Sports often mirrors life. Just as in life, in soccer at some point there has to be renewal. Legends like Newman, Popovic, Tozer, etc. are eventually followed by younger coaches. The match-up between the Heat and Ambush showcases such renewal. The Heat are led by former standout Pat Healey who began the transition from player to coach by going out in style, winning three consecutive championships with the Blast. The Ambush likewise are led by Hewerton, who was a standout for many years, primarily with the Wave. Hewerton is still listed as a player/coach but has been primarily focused on his role as the man behind the bench.
I spoke with Hewerton in the lead up to last Saturday’s clash and he was very enthusiastic about his young team’s progress this season. “I am definitely proud of them,” said Hewerton when discussing his team. “Guys are starting to create good habits and are becoming a solid team. It’s been fun.”
This was a non-divisional game for the Ambush but one they could ill afford to drop. The Ambush did not get off to a good start in this one in front of a subdued Saturday night home crowd. The Heat took a well-deserved lead after a nice bit of interplay a mere 2:27 into the affair. With only 1:34 left in the quarter Ambush keeper Paulo Nascimento was called for handling the ball outside the box. Paulo stopped Nelson Santana on the resulting penalty shootout, but that reprieve would be short-lived as the Heat would convert on the ensuing power play when, with only seven seconds left, Dominic Francis put the Heat up 2-0 with a shot from near the top of the arc off a pass from Santana.
If the first quarter was bad for the home side the second quarter was worse. The Heat were definitely the team playing on the front foot as they extended their lead to 5-0 before a stunned home crowd. The Ambush would finally respond with 2:39 left in the half when Felipe Silva’s shot took a deflection and wrong-footed Heat goalkeeper Matt Perrella before nestling in behind him. Lucas Almeida would earn the assist.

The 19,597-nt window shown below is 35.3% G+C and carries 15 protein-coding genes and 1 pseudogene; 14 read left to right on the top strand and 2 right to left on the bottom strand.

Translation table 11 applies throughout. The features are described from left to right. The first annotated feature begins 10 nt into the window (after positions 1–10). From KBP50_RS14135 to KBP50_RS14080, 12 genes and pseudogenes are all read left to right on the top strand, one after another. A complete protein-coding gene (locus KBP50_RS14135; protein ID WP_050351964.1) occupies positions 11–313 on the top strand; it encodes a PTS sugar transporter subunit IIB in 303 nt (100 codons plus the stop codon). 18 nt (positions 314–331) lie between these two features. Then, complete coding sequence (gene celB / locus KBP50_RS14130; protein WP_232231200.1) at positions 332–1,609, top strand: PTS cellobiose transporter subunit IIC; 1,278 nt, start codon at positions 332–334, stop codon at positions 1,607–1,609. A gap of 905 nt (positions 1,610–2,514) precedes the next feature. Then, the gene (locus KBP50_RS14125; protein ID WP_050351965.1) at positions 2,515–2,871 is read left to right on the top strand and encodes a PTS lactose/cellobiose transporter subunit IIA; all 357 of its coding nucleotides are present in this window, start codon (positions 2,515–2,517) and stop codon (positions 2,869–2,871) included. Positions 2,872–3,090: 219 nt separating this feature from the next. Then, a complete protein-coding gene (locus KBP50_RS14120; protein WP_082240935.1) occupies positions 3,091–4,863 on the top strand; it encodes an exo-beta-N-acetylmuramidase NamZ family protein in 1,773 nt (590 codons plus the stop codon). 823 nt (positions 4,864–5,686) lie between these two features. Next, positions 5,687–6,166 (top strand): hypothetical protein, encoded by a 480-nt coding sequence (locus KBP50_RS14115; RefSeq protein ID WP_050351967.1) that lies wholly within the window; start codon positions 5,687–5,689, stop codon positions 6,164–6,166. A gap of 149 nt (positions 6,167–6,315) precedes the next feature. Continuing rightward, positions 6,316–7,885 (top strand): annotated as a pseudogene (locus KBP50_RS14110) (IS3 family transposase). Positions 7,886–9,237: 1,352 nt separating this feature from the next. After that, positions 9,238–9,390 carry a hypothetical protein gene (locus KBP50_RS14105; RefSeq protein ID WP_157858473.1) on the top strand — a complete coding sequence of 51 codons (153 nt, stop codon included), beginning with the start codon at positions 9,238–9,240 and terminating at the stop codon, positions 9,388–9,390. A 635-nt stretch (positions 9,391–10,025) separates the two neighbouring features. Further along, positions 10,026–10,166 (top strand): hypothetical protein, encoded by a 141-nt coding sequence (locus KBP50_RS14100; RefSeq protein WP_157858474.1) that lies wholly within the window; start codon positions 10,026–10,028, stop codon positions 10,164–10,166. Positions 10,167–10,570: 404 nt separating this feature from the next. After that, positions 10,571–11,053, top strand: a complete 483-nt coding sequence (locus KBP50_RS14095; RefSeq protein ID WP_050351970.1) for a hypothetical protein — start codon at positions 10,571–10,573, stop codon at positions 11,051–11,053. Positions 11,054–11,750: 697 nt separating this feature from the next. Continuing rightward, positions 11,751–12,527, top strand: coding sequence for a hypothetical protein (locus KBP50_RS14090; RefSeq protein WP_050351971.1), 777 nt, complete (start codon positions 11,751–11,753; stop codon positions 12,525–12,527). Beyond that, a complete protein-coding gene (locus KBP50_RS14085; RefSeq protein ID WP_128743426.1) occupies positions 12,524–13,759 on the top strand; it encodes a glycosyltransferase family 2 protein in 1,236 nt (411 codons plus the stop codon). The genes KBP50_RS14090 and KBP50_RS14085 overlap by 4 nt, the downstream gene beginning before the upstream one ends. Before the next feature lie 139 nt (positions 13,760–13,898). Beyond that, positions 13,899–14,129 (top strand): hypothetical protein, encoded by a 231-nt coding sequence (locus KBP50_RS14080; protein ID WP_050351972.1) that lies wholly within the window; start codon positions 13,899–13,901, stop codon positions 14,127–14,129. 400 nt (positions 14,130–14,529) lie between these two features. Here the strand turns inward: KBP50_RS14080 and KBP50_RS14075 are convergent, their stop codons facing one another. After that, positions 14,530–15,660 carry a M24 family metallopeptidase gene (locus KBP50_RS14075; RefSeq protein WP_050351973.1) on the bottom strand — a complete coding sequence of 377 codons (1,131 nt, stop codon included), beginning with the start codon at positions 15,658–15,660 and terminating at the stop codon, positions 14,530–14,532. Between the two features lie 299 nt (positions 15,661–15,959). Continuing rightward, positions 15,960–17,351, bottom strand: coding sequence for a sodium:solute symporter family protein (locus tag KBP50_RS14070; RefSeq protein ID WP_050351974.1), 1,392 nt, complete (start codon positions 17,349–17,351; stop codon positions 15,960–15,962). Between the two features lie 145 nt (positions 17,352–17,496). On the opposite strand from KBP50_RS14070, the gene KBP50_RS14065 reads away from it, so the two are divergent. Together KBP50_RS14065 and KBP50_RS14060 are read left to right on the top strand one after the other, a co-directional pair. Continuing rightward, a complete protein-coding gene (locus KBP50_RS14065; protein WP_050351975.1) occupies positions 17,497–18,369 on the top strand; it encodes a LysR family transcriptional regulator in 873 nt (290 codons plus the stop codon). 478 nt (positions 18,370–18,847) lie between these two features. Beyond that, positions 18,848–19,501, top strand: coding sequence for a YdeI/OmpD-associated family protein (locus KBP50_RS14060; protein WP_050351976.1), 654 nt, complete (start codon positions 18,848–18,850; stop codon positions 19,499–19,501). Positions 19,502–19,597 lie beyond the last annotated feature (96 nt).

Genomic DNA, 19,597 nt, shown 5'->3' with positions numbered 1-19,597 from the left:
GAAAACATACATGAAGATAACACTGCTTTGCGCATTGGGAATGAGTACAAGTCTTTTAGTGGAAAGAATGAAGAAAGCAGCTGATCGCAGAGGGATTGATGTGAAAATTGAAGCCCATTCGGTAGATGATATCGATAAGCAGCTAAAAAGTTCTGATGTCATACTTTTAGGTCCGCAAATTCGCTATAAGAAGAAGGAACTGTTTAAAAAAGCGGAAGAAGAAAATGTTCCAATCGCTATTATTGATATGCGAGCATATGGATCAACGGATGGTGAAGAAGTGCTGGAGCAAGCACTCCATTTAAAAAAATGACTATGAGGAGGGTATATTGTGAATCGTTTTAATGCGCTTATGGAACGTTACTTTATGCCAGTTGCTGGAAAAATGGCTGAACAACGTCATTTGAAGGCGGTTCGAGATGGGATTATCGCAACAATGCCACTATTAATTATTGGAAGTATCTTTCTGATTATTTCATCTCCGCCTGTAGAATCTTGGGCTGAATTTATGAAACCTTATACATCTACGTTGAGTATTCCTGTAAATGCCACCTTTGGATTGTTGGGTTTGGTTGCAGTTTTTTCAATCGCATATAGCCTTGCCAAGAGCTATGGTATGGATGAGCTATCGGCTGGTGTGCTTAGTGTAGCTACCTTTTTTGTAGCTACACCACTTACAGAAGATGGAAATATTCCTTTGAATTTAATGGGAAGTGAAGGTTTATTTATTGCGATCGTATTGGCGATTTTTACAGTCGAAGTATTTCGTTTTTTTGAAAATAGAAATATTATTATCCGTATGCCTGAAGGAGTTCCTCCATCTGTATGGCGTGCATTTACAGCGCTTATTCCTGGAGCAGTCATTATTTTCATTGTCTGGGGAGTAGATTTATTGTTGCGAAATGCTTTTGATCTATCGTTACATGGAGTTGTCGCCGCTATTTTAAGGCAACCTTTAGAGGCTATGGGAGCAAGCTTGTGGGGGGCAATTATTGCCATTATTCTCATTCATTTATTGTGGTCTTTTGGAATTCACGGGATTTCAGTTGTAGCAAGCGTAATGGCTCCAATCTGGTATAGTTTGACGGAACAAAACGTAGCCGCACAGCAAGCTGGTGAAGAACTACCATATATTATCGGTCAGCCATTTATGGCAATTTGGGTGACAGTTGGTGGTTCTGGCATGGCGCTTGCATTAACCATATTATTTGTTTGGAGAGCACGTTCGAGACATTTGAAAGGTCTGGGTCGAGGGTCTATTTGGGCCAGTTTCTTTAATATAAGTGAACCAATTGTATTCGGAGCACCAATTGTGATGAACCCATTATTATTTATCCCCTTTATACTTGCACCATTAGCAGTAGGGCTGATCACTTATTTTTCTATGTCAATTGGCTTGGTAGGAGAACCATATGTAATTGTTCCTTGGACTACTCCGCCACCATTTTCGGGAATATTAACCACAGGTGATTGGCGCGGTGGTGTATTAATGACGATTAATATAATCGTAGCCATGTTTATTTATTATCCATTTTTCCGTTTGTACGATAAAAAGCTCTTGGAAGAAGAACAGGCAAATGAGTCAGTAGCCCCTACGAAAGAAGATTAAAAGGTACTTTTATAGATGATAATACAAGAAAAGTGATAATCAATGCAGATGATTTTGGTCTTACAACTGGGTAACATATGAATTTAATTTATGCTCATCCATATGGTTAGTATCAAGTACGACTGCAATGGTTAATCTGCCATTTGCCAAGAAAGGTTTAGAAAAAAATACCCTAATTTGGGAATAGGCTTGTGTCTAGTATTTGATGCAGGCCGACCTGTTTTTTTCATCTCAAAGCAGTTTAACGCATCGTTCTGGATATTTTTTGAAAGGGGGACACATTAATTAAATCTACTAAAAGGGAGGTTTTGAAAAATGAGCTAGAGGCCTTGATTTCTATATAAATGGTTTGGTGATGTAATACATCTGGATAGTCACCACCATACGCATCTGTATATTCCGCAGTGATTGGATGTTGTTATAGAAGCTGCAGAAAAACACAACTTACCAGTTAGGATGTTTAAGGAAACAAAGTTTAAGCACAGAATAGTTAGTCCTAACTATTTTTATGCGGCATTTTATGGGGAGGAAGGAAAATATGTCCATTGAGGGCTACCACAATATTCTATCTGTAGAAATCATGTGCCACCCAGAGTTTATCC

The feeling that the Ambush were now back into this one would be fleeting as the Heat would extend their lead to 6-1 on a Ricardo Carvalho breakaway, his 17th goal of the season. Healey’s boys would knock in another with just 12 seconds left in the half to make it 7-1 at the half. On a night when the city of St. Louis was hosting the second biggest Mardi Gras celebration in the United States it was literally the Heat who were the ones dancing at the Family Arena.
It is said that a two-goal lead is the most dangerous in sports. There is a reason why nobody ever says a six-goal lead is dangerous — because it is not. The Ambush did show a pulse in the third quarter as they scored three straight goals to cut the lead to 7-4.
A potentially pivotal moment occurred with 3:46 left in the quarter when this time the Heat keeper was called for handling the ball outside the box. Just like Santana in the first quarter Clayton Matheus was unable to convert the penalty shootout. Unlike the Heat, the Ambush were unable to convert on the power play either. It was a better quarter for the Ambush but they still found themselves down 7-4 heading into the final stanza.
The Ambush held most of the possession in the final quarter as they employed the sixth attacker and the Heat seemed content to defend their big lead and save energy for their game in Kansas City, which was less than 24 hours away. For the Heat it was a tactical luxury that their first half blitzkrieg had afforded them. The visitors would add to their lead with a power play goal with 2:31 remaining to extend their lead to 8-4. The Ambush would get a goal from JT Thomas with 1:18 to close out the scoring and give the Heat a 8-5 road win. Harrisburg was full volume for their first road win off the season.
After the game Ambush assistant coach Mark Litton was visibly frustrated. “We were present for the first half but we did not show up,” Litton said.
Hewerton echoed his assistant’s sentiments. The Ambush bench boss felt that maybe some of the young players on the team were looking ahead to the next day’s match up with the Milwaukee Wave and maybe looked past a Heat team that had yet to win on the road.
What should give Ambush fans reason to be optimistic is that Hewerton is pleased with the team’s growth this year but still wants to see more from his young charges. It is obvious in talking with the young coach that the same hunger that brought him success on the field will lead him to success behind the bench. It’s become cliche for new coaches to talk about creating or changing a culture, but it is clear that is what Hewerton, Litton, and fellow assistant Jamie Swanner are doing in the STL.